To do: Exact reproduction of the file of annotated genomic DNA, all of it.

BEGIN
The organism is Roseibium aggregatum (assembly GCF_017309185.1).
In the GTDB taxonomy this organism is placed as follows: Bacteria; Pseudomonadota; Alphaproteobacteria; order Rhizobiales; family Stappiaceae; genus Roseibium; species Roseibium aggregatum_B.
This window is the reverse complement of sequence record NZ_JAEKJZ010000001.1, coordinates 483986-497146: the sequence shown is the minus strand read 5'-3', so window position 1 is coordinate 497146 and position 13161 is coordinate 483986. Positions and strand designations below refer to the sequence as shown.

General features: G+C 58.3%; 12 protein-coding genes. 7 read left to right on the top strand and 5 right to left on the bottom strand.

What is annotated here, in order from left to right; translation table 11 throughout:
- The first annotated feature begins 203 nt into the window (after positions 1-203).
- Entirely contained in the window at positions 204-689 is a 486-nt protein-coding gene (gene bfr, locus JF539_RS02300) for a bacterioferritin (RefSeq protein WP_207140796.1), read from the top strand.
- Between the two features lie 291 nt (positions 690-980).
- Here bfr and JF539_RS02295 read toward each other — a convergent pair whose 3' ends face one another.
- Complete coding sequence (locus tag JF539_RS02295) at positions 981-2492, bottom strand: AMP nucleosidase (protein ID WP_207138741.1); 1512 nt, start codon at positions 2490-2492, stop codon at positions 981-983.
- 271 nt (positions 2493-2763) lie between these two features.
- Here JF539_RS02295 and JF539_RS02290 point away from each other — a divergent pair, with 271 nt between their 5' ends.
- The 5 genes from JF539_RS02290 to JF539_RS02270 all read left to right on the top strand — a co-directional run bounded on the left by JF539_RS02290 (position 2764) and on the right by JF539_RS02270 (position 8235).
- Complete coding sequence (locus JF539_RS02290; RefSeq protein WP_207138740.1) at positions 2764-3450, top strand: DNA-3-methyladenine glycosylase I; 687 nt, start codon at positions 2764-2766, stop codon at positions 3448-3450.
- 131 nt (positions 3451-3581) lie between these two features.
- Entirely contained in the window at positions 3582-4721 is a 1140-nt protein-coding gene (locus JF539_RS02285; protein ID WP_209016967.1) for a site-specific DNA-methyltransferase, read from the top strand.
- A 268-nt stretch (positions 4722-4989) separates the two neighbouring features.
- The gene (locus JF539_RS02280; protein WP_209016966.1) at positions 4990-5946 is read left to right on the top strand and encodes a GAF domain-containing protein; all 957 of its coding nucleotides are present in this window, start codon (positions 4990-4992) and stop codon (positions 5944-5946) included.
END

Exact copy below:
The organism is Roseibium aggregatum (assembly GCF_017309185.1).
In the GTDB taxonomy this organism is placed as follows: Bacteria; Pseudomonadota; Alphaproteobacteria; order Rhizobiales; family Stappiaceae; genus Roseibium; species Roseibium aggregatum_B.
This window is the reverse complement of sequence record NZ_JAEKJZ010000001.1, coordinates 483986-497146: the sequence shown is the minus strand read 5'-3', so window position 1 is coordinate 497146 and position 13161 is coordinate 483986. Positions and strand designations below refer to the sequence as shown.

General features: G+C 58.3%; 12 protein-coding genes. 7 read left to right on the top strand and 5 right to left on the bottom strand.

What is annotated here, in order from left to right; translation table 11 throughout:
- The first annotated feature begins 203 nt into the window (after positions 1-203).
- Entirely contained in the window at positions 204-689 is a 486-nt protein-coding gene (gene bfr, locus JF539_RS02300) for a bacterioferritin (RefSeq protein WP_207140796.1), read from the top strand.
- Between the two features lie 291 nt (positions 690-980).
- Here bfr and JF539_RS02295 read toward each other — a convergent pair whose 3' ends face one another.
- Complete coding sequence (locus tag JF539_RS02295) at positions 981-2492, bottom strand: AMP nucleosidase (protein ID WP_207138741.1); 1512 nt, start codon at positions 2490-2492, stop codon at positions 981-983.
- 271 nt (positions 2493-2763) lie between these two features.
- Here JF539_RS02295 and JF539_RS02290 point away from each other — a divergent pair, with 271 nt between their 5' ends.
- The 5 genes from JF539_RS02290 to JF539_RS02270 all read left to right on the top strand — a co-directional run bounded on the left by JF539_RS02290 (position 2764) and on the right by JF539_RS02270 (position 8235).
- Complete coding sequence (locus JF539_RS02290; RefSeq protein WP_207138740.1) at positions 2764-3450, top strand: DNA-3-methyladenine glycosylase I; 687 nt, start codon at positions 2764-2766, stop codon at positions 3448-3450.
- 131 nt (positions 3451-3581) lie between these two features.
- Entirely contained in the window at positions 3582-4721 is a 1140-nt protein-coding gene (locus JF539_RS02285; protein ID WP_209016967.1) for a site-specific DNA-methyltransferase, read from the top strand.
- A 268-nt stretch (positions 4722-4989) separates the two neighbouring features.
- The gene (locus JF539_RS02280; protein WP_209016966.1) at positions 4990-5946 is read left to right on the top strand and encodes a GAF domain-containing protein; all 957 of its coding nucleotides are present in this window, start codon (positions 4990-4992) and stop codon (positions 5944-5946) included.